The Beyer brothers purchased a large parcel of land in 1886 on the shores of then Eagle Lake (later renamed Winona Lake) and opened Spring Fountain Park, a summer resort and amusement park. By 1895, the Winona Assembly and Summer School Association had purchased the property from the Beyers and started running a summer resort community based upon the chautauqua that had been established in New York State.
The grounds of Winona Lake still convey the atmosphere of a summer resort. There is a ridge to the north of the lake where many of the two-story, wood frame residences were constructed. The houses are placed close together and many have two story porches overlooking the park and lake beyond. The cottages originally had names, some of which continue today. These houses were originally built for as summer residences but over the years have been converted into year round houses. Two that really stand out are the Beyer house and the Billy Sunday House. Two of the Beyer brothers constructed this symmetrical Queen Anne house in 1907. A variety of concrete blocks was used to build the house complete with turrets and wrap around porches. The three story interior was divided into identical halves—one for each brother. The Billy Sunday House, also known as Mount Hood, was built by the noted evangelist and his wife in 1911. This Arts and Crafts bungalow has a remarkably intact interior with decoratively painted canvas wall coverings and wainscoting. It is currently serves as a house museum. Below the ring of residential properties is a 200-acre park that includes an amphitheater, formal gardens, paths, retaining walls, fountains, benches, and sculpture.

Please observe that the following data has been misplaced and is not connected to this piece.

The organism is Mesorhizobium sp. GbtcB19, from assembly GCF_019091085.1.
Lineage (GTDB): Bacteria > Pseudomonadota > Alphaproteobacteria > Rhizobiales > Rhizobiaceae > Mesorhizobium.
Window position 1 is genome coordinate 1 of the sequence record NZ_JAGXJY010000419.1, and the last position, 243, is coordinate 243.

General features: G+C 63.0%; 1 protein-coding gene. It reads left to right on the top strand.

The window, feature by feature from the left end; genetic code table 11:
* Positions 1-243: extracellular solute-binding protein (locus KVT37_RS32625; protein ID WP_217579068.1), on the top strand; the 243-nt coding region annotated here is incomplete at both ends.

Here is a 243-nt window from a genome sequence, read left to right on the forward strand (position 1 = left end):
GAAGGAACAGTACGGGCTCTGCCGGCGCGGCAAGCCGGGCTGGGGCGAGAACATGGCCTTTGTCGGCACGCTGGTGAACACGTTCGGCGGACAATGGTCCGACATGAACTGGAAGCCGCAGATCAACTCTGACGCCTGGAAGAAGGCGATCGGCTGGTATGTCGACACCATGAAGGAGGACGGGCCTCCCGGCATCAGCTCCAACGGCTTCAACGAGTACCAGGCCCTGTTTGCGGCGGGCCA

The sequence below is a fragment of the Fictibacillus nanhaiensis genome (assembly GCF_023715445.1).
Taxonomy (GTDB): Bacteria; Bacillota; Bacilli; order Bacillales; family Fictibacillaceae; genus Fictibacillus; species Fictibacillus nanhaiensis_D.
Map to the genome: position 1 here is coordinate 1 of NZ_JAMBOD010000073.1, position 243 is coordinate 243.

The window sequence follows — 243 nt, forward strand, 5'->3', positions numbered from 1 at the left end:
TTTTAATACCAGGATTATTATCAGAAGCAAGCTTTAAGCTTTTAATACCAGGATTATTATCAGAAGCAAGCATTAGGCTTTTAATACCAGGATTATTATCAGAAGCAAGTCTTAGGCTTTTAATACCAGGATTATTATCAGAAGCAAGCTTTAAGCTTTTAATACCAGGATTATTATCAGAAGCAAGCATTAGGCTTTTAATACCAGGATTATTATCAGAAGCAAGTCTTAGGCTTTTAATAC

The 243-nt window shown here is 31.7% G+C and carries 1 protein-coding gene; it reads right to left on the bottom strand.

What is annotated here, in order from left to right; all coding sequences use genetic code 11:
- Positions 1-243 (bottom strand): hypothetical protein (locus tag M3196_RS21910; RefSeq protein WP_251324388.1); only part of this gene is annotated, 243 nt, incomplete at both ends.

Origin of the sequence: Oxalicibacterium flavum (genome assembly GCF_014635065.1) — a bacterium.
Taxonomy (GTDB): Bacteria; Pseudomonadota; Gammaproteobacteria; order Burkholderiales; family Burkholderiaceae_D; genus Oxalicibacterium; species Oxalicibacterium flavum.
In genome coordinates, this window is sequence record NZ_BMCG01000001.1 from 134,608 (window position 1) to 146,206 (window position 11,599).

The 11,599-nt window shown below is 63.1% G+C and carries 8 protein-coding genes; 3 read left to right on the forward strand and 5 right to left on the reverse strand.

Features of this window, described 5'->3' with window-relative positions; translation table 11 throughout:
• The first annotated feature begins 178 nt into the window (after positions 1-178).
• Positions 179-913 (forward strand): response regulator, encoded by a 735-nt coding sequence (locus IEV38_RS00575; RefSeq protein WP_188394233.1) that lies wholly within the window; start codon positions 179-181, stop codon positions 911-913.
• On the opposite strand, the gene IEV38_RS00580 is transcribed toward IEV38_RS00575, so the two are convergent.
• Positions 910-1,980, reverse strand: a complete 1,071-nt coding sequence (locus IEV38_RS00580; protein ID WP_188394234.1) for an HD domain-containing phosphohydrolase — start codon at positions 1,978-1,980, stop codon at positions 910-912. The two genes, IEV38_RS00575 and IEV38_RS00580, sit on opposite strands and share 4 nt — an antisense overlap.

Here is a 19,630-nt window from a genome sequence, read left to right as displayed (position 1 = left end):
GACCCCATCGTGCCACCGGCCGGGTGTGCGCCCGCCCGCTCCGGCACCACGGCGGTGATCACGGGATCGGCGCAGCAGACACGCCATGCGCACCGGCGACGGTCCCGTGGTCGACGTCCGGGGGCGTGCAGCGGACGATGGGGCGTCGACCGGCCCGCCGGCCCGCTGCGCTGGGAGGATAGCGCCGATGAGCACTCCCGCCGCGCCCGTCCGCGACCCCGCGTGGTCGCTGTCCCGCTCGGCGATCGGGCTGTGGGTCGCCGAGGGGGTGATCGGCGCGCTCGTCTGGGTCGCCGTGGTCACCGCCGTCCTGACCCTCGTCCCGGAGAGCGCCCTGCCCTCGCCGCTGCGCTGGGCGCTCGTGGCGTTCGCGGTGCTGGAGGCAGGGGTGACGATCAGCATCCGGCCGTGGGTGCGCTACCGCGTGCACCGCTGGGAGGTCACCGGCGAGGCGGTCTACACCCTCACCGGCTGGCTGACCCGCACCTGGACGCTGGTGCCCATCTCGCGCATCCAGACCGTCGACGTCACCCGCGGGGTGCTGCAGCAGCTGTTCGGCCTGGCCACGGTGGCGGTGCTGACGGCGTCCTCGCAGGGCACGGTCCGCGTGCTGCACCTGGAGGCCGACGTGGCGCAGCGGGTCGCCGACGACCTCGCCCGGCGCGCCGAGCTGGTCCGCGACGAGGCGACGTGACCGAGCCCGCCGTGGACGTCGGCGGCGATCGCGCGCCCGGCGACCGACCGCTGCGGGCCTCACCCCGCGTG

There are a series of non-residential buildings that dot the landscape as well. These include hotels, guest hotels, religious buildings, gathering spaces, and retail space, a more recent addition. The Winona Hotel, the oldest building in the area, dates from 1887 and predates “Winona Lake”. Built in the Second Empire style, this 3 ½ story building dominates the northeast side of the area. It is currently being converted into apartments/condominiums.
Winona Lake reached its peak in the 1910s-1920s, due in part to Billy Sunday’s gift of preaching. Attendance in this small town, two miles east of downtown Warsaw, climbed to 10,000. However, it was not to last. Sunday died in 1935 and, by 1943, Winona Lake had seen the final summer assembly and the demise of programs. During the 1940s-1960s, the facilities were used for other religious-based functions but the area continued to decline. The area was listed in the National Register of Historic Places in 1993. The Winona Restoration Company was formed in 1994 and helped revitalized Winona Lake. Since then public and private buildings have been restored, a retail area has been created, and visitors are returning to Winona Lake.